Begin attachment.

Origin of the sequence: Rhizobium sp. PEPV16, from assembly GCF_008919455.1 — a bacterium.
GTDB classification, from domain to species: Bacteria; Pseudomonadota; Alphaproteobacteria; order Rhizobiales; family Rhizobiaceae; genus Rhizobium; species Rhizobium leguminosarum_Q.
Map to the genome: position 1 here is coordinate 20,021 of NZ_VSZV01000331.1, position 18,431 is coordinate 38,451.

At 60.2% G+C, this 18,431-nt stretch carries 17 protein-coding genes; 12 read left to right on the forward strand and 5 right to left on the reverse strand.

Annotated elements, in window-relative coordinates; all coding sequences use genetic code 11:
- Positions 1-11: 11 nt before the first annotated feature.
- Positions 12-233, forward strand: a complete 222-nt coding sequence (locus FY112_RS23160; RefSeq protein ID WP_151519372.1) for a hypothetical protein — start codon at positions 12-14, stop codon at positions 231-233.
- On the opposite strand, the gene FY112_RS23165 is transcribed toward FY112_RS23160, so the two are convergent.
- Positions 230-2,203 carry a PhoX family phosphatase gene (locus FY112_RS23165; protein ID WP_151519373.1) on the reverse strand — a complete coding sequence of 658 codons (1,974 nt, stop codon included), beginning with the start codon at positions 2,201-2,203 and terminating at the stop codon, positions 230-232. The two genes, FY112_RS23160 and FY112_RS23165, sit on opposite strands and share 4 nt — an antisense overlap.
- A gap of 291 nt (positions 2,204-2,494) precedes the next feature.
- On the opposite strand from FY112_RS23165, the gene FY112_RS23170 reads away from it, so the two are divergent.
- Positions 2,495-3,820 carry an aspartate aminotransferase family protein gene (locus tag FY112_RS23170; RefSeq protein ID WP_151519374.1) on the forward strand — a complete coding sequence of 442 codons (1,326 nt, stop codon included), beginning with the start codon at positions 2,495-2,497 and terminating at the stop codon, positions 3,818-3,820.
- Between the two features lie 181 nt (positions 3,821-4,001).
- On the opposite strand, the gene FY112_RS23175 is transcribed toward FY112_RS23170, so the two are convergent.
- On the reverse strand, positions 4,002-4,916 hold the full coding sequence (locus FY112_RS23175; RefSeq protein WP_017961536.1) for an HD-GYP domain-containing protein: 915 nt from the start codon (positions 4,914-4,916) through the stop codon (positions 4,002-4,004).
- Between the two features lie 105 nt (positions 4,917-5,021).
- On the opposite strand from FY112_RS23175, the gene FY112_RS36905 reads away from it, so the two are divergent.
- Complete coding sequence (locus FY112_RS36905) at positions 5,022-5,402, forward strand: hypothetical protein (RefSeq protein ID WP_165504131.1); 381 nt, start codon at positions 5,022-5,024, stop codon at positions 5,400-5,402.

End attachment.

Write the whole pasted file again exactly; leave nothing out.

Origin of the sequence: Rhizobium sp. PEPV16, from assembly GCF_008919455.1 — a bacterium.
GTDB classification, from domain to species: Bacteria; Pseudomonadota; Alphaproteobacteria; order Rhizobiales; family Rhizobiaceae; genus Rhizobium; species Rhizobium leguminosarum_Q.
Map to the genome: position 1 here is coordinate 20,021 of NZ_VSZV01000331.1, position 18,431 is coordinate 38,451.

At 60.2% G+C, this 18,431-nt stretch carries 17 protein-coding genes; 12 read left to right on the forward strand and 5 right to left on the reverse strand.

Annotated elements, in window-relative coordinates; all coding sequences use genetic code 11:
- Positions 1-11: 11 nt before the first annotated feature.
- Positions 12-233, forward strand: a complete 222-nt coding sequence (locus FY112_RS23160; RefSeq protein ID WP_151519372.1) for a hypothetical protein — start codon at positions 12-14, stop codon at positions 231-233.
- On the opposite strand, the gene FY112_RS23165 is transcribed toward FY112_RS23160, so the two are convergent.
- Positions 230-2,203 carry a PhoX family phosphatase gene (locus FY112_RS23165; protein ID WP_151519373.1) on the reverse strand — a complete coding sequence of 658 codons (1,974 nt, stop codon included), beginning with the start codon at positions 2,201-2,203 and terminating at the stop codon, positions 230-232. The two genes, FY112_RS23160 and FY112_RS23165, sit on opposite strands and share 4 nt — an antisense overlap.
- A gap of 291 nt (positions 2,204-2,494) precedes the next feature.
- On the opposite strand from FY112_RS23165, the gene FY112_RS23170 reads away from it, so the two are divergent.
- Positions 2,495-3,820 carry an aspartate aminotransferase family protein gene (locus tag FY112_RS23170; RefSeq protein ID WP_151519374.1) on the forward strand — a complete coding sequence of 442 codons (1,326 nt, stop codon included), beginning with the start codon at positions 2,495-2,497 and terminating at the stop codon, positions 3,818-3,820.
- Between the two features lie 181 nt (positions 3,821-4,001).
- On the opposite strand, the gene FY112_RS23175 is transcribed toward FY112_RS23170, so the two are convergent.
- On the reverse strand, positions 4,002-4,916 hold the full coding sequence (locus FY112_RS23175; RefSeq protein WP_017961536.1) for an HD-GYP domain-containing protein: 915 nt from the start codon (positions 4,914-4,916) through the stop codon (positions 4,002-4,004).
- Between the two features lie 105 nt (positions 4,917-5,021).
- On the opposite strand from FY112_RS23175, the gene FY112_RS36905 reads away from it, so the two are divergent.
- Complete coding sequence (locus FY112_RS36905) at positions 5,022-5,402, forward strand: hypothetical protein (RefSeq protein ID WP_165504131.1); 381 nt, start codon at positions 5,022-5,024, stop codon at positions 5,400-5,402.